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Paulson tries to rewrite the record

US Treasury secretary Hank Paulson seems to be making an effort to rewrite his part in the failure of the US financial system, perhaps in an effort to influence the verdict of history.

English football fans have a reputation for hurling foul-mouthed abuse at opposing teams and supporters. But their most fearful chant contains no profanities and is aimed at the team’s manager when things are going badly wrong. It is a slow, mournful, sometimes contemptuous refrain. It often precedes a coach’s sacking.

"You don’t know what you’re doing. You don’t know what you’re doing."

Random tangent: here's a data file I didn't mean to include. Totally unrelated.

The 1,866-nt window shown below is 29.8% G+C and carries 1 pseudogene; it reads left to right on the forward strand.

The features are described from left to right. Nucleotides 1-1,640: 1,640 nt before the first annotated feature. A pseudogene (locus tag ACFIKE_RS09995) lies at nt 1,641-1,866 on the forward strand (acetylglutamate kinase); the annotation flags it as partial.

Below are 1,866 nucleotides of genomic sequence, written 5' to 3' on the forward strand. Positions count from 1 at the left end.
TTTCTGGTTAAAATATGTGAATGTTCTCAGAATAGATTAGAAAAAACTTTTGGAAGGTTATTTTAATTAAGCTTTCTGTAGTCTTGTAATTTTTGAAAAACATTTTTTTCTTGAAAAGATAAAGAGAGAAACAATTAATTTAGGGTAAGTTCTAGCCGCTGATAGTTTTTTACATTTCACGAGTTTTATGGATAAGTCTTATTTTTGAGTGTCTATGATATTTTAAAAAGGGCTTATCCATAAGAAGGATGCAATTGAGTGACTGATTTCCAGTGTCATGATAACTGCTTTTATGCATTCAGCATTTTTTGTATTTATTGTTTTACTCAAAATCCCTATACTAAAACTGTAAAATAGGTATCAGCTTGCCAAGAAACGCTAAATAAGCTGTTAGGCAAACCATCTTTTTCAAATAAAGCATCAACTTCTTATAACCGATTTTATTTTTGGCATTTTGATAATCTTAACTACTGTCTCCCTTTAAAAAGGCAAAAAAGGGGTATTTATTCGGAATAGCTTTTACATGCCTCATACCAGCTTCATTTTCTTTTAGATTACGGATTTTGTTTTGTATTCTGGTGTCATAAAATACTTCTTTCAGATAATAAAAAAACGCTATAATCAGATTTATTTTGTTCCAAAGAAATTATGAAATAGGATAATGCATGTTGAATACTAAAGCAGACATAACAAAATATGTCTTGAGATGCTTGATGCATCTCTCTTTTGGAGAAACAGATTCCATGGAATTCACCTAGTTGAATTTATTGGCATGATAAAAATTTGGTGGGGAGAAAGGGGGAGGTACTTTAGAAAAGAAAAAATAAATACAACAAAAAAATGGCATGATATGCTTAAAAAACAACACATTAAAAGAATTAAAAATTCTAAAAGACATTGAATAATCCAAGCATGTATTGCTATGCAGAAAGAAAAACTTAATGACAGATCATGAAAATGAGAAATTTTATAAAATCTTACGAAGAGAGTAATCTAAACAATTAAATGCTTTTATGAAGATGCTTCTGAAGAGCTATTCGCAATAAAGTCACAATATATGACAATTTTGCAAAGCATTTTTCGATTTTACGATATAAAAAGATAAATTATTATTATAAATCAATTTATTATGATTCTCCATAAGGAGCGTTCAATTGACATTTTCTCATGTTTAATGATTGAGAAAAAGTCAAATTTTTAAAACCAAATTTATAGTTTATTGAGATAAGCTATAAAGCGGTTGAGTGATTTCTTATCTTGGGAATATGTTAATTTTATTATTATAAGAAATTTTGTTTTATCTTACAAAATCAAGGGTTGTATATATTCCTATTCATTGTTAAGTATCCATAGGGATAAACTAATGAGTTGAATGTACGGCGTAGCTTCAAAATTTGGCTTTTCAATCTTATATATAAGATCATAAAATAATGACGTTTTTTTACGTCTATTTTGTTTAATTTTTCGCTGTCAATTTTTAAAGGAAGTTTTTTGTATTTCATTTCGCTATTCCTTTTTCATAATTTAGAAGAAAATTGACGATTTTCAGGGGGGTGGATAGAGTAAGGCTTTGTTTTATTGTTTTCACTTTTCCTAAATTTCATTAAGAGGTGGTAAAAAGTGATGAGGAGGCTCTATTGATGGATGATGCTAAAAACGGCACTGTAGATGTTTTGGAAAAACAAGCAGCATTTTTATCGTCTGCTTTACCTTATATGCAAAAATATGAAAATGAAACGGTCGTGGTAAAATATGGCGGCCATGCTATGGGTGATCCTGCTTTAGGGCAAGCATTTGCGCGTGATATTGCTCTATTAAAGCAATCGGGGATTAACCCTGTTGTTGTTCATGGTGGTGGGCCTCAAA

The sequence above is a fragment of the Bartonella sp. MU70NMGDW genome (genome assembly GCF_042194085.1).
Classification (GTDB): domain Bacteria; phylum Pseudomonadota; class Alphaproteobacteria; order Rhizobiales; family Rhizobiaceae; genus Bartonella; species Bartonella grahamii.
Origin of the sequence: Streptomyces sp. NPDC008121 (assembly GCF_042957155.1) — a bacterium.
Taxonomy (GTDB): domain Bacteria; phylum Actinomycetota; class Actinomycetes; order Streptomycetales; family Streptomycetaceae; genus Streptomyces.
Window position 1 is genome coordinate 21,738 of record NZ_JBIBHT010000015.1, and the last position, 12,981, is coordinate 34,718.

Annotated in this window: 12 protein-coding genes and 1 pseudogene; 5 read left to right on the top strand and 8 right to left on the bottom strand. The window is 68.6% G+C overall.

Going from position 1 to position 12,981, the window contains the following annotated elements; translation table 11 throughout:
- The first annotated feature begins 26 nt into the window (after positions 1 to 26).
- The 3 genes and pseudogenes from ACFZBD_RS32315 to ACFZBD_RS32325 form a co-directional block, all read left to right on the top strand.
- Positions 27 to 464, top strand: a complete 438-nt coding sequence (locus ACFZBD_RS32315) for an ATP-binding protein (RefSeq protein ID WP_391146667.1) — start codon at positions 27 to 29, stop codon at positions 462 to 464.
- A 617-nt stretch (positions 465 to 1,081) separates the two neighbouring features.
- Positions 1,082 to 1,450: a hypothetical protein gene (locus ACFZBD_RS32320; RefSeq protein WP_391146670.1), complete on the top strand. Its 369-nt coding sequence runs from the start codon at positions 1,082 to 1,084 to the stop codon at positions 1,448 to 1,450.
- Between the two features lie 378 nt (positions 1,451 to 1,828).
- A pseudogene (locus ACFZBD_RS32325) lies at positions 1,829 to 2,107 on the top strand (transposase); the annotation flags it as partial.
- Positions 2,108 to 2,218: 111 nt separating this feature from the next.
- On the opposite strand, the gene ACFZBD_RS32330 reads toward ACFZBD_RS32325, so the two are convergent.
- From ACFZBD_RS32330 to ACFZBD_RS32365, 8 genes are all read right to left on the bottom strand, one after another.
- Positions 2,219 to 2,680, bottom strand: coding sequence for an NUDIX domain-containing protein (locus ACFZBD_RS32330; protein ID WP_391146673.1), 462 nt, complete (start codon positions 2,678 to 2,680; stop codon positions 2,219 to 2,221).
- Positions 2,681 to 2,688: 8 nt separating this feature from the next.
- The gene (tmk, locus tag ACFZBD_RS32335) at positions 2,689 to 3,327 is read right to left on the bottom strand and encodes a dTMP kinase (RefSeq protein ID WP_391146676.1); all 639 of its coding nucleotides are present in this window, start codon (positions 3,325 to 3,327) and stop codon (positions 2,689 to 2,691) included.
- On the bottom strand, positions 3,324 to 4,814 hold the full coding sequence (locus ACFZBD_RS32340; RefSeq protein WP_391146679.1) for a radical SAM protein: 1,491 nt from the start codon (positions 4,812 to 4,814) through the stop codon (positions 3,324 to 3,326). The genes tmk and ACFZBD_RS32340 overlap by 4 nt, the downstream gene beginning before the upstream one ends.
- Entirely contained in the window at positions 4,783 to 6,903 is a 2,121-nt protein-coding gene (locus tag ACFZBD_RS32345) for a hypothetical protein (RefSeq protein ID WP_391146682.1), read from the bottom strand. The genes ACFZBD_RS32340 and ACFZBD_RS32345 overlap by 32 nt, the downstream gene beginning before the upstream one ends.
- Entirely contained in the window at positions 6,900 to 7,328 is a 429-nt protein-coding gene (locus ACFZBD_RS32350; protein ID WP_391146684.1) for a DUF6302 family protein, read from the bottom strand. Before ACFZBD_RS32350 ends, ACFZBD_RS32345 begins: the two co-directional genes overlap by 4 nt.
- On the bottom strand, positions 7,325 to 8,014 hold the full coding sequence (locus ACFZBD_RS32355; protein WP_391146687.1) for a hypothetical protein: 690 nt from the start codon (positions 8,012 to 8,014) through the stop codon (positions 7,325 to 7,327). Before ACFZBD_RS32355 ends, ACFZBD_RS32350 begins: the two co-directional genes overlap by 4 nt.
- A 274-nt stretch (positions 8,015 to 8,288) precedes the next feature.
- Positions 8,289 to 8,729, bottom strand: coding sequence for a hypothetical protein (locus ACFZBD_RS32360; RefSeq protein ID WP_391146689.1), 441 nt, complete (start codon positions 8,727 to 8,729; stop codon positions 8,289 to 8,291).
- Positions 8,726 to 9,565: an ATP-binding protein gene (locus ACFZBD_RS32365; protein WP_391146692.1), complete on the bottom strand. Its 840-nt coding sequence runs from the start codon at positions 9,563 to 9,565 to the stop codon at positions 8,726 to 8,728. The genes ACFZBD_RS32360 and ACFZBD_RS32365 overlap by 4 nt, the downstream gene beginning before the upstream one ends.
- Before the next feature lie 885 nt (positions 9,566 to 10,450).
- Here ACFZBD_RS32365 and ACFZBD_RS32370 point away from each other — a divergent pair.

Has soon-to-depart US Treasury secretary Hank Paulson been hearing this reproach in his dreams? He seems to be making an effort to rewrite his part in the failure of the US financial system, perhaps in an effort to influence the verdict of history.

In his testimony to the house committee on financial services in November, he seemed to admonish the politicians for delaying his Tarp plan. Paulson asserts that market conditions worsened so much in the two weeks it took Congress to pass the legislation – while the stock market lost more than $2 trillion – and the global market crisis became so broad and severe that he was forced to change tack and resort to direct injections of capital.

One can only sympathize with Paulson when he points out that there is no playbook for responding to this turmoil, being of a kind not seen before, and that this requires policymakers to adjust their responses as the damage to the economy and financial system reveals itself.

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